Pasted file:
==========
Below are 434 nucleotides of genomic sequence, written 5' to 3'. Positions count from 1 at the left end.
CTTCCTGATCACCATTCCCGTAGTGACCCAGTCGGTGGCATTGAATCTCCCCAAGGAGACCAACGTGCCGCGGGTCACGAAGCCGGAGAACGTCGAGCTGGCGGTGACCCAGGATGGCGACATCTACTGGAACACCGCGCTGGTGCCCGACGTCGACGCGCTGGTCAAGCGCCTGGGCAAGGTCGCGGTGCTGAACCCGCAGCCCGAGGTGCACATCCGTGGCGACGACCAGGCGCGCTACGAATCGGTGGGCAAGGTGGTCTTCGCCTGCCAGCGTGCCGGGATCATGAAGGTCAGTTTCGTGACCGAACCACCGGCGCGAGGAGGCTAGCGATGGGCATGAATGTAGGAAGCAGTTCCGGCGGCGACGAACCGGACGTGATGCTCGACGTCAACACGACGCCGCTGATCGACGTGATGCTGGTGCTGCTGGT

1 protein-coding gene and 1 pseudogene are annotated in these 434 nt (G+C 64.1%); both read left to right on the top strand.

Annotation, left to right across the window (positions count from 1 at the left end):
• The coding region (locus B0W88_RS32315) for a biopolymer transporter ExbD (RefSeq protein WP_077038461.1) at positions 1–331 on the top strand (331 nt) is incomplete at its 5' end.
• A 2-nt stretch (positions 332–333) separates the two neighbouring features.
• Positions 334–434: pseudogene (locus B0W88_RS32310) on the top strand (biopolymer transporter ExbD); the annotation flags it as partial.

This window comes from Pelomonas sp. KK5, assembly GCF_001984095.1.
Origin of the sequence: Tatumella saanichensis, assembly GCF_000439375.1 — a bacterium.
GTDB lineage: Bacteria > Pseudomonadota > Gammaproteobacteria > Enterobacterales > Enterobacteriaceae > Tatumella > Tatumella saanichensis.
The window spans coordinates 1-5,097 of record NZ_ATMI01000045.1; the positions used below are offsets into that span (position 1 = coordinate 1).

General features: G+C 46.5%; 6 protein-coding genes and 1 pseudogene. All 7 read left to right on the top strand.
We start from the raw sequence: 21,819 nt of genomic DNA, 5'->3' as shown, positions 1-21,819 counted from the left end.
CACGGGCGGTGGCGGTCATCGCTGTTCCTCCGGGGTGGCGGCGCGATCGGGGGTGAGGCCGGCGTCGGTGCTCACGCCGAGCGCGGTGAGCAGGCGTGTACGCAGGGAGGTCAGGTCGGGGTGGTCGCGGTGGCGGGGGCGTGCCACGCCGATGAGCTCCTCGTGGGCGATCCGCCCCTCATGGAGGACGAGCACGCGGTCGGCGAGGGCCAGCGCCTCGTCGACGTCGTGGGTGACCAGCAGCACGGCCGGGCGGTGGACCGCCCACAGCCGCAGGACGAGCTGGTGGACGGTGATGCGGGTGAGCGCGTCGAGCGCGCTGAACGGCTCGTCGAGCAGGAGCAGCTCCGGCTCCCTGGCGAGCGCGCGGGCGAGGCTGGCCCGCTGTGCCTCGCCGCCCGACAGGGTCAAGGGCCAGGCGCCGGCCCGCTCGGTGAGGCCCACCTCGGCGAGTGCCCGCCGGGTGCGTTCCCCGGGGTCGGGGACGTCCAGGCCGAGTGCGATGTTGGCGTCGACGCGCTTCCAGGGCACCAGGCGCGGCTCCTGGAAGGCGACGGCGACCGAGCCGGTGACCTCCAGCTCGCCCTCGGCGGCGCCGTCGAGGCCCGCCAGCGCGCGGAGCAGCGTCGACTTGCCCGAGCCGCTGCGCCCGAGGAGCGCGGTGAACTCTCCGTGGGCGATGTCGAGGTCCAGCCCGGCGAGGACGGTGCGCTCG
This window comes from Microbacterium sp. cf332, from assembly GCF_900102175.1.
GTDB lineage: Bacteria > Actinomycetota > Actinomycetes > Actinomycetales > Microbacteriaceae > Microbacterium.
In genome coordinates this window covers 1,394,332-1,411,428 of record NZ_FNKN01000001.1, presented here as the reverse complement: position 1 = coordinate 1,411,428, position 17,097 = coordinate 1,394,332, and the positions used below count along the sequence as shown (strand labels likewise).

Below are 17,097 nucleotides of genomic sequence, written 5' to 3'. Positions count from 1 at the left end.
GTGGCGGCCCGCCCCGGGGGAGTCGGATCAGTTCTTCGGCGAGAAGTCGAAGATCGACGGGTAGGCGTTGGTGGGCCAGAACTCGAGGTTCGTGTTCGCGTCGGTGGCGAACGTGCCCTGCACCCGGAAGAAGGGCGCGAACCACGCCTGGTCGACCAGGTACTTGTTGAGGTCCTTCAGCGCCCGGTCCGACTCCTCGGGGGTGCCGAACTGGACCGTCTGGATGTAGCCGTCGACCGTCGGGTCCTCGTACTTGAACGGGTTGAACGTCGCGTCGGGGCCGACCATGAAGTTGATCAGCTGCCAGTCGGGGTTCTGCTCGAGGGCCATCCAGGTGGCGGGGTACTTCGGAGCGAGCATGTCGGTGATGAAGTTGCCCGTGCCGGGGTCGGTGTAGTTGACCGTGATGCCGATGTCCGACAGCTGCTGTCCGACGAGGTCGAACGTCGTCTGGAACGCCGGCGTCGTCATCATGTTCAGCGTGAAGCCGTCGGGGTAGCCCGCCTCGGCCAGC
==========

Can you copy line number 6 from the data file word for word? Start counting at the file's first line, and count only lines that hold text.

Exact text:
• A 2-nt stretch (positions 332–333) separates the two neighbouring features.